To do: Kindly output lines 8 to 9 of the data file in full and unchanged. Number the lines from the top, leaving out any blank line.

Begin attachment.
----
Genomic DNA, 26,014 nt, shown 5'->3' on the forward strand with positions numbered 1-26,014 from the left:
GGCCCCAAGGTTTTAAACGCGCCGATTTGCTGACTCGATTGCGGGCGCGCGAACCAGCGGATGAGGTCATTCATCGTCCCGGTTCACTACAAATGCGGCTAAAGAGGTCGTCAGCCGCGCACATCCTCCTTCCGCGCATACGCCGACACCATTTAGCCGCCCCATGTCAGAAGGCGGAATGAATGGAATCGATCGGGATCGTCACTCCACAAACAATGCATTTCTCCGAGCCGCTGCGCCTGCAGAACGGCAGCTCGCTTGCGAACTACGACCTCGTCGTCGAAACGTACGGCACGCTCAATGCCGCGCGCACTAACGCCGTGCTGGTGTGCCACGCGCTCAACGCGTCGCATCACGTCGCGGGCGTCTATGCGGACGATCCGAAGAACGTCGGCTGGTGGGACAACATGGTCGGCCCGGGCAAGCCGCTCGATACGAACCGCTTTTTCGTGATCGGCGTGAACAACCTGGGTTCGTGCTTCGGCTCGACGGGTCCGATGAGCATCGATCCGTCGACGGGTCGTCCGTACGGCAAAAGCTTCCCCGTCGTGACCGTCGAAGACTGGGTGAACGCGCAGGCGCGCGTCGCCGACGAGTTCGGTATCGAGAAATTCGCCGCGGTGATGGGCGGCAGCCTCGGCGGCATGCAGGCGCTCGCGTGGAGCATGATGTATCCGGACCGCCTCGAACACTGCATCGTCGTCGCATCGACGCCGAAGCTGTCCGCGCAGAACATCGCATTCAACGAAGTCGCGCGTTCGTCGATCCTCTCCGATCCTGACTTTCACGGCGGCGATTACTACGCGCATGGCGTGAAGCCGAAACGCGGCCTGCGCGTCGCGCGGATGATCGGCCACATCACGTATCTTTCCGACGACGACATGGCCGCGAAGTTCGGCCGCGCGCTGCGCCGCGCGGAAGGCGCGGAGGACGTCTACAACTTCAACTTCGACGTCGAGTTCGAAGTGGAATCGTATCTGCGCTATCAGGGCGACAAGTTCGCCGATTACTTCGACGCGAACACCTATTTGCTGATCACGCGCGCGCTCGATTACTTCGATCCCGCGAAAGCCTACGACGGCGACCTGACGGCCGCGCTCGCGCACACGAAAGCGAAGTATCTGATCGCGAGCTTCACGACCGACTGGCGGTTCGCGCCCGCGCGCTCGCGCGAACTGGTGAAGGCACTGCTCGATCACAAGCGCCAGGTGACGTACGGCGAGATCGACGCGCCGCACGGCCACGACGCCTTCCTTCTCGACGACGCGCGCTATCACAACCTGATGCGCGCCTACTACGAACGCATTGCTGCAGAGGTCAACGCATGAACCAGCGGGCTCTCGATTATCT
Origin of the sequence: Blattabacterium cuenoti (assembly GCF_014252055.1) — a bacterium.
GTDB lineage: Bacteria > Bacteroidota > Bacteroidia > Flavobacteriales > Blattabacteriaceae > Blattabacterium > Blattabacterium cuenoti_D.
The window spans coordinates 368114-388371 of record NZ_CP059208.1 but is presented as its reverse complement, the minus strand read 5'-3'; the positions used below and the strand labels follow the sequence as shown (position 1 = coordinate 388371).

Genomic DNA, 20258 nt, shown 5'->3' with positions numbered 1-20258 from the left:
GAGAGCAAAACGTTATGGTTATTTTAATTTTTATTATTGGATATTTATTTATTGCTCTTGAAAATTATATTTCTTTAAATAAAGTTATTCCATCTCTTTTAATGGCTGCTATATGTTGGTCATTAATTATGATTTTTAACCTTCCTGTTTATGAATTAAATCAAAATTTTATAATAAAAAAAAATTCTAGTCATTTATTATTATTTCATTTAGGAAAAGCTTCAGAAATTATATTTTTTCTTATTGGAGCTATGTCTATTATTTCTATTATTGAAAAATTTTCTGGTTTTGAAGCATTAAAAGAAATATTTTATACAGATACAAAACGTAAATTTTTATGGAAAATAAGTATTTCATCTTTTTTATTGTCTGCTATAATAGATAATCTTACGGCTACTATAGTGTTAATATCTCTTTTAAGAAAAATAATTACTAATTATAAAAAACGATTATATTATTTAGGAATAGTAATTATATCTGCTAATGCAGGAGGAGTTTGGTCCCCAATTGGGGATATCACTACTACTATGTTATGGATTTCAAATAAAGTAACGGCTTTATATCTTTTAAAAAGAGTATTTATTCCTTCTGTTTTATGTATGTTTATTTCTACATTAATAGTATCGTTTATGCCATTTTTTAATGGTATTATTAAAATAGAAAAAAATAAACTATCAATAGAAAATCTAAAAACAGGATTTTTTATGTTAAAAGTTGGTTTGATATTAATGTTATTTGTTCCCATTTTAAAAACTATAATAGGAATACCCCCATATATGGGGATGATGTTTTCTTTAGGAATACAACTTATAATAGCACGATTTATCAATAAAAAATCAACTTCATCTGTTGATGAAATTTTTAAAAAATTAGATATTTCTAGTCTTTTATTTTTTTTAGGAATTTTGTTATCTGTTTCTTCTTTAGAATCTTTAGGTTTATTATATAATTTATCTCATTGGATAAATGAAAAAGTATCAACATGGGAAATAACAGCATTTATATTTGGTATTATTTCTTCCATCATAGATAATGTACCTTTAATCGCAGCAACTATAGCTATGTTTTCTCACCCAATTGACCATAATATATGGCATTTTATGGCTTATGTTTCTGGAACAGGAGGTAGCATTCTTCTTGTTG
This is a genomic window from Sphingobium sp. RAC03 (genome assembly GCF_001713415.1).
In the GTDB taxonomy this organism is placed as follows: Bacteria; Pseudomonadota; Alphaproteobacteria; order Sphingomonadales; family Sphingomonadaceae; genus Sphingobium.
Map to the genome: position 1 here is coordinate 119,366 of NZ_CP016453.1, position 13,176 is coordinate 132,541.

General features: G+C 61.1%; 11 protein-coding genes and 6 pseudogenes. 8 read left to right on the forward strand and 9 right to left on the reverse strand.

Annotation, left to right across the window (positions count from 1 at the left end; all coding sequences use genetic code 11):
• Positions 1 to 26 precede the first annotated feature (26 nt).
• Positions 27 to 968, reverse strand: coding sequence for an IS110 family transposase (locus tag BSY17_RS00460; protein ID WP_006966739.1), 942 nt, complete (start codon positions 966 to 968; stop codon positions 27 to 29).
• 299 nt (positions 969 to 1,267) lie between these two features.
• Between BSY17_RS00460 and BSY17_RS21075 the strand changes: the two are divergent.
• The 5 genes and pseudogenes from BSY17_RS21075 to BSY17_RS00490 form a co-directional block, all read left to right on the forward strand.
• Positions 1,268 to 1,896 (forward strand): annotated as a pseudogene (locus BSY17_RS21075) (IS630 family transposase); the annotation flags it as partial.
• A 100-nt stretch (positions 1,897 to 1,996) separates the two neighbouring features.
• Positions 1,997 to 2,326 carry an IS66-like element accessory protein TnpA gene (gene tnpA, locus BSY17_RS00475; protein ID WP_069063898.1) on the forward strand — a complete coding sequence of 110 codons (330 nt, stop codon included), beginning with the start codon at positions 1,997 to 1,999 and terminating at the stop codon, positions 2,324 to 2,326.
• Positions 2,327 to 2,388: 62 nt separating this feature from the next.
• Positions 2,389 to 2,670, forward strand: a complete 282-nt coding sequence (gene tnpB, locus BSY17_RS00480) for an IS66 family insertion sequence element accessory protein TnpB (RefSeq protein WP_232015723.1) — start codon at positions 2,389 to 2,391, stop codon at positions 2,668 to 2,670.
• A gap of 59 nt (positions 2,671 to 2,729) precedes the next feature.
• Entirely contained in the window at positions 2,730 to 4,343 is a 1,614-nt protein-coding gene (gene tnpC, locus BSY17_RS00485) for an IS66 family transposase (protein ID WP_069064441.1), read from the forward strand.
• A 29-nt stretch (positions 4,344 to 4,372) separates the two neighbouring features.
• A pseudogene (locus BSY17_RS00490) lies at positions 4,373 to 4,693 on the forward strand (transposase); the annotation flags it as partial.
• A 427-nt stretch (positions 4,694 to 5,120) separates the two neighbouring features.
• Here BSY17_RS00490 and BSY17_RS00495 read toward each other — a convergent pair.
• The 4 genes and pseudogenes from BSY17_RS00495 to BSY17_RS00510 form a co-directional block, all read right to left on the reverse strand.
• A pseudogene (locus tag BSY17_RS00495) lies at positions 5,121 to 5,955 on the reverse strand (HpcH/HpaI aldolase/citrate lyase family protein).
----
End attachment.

This is a genomic window from Sphingobium sp. RAC03 (genome assembly GCF_001713415.1).
In the GTDB taxonomy this organism is placed as follows: Bacteria; Pseudomonadota; Alphaproteobacteria; order Sphingomonadales; family Sphingomonadaceae; genus Sphingobium.